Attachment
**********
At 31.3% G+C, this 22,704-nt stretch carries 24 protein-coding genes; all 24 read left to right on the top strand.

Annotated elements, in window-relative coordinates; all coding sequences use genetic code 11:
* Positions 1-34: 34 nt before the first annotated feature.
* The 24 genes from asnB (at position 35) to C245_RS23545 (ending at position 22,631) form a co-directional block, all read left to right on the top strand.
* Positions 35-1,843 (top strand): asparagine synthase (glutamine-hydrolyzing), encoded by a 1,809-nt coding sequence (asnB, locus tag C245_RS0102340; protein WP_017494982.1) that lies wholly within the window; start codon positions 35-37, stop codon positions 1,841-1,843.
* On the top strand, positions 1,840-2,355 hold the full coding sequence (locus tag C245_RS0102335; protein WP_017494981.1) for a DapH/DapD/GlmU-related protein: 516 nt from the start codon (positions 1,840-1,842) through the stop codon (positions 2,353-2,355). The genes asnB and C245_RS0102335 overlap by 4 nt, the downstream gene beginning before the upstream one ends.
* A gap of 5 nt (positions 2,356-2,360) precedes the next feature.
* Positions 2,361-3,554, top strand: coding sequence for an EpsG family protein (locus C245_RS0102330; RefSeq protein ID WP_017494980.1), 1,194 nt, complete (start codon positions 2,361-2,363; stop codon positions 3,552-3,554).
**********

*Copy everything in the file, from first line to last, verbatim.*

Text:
At 31.3% G+C, this 22,704-nt stretch carries 24 protein-coding genes; all 24 read left to right on the top strand.

Annotated elements, in window-relative coordinates; all coding sequences use genetic code 11:
* Positions 1-34: 34 nt before the first annotated feature.
* The 24 genes from asnB (at position 35) to C245_RS23545 (ending at position 22,631) form a co-directional block, all read left to right on the top strand.
* Positions 35-1,843 (top strand): asparagine synthase (glutamine-hydrolyzing), encoded by a 1,809-nt coding sequence (asnB, locus tag C245_RS0102340; protein WP_017494982.1) that lies wholly within the window; start codon positions 35-37, stop codon positions 1,841-1,843.
* On the top strand, positions 1,840-2,355 hold the full coding sequence (locus tag C245_RS0102335; protein WP_017494981.1) for a DapH/DapD/GlmU-related protein: 516 nt from the start codon (positions 1,840-1,842) through the stop codon (positions 2,353-2,355). The genes asnB and C245_RS0102335 overlap by 4 nt, the downstream gene beginning before the upstream one ends.
* A gap of 5 nt (positions 2,356-2,360) precedes the next feature.
* Positions 2,361-3,554, top strand: coding sequence for an EpsG family protein (locus C245_RS0102330; RefSeq protein ID WP_017494980.1), 1,194 nt, complete (start codon positions 2,361-2,363; stop codon positions 3,552-3,554).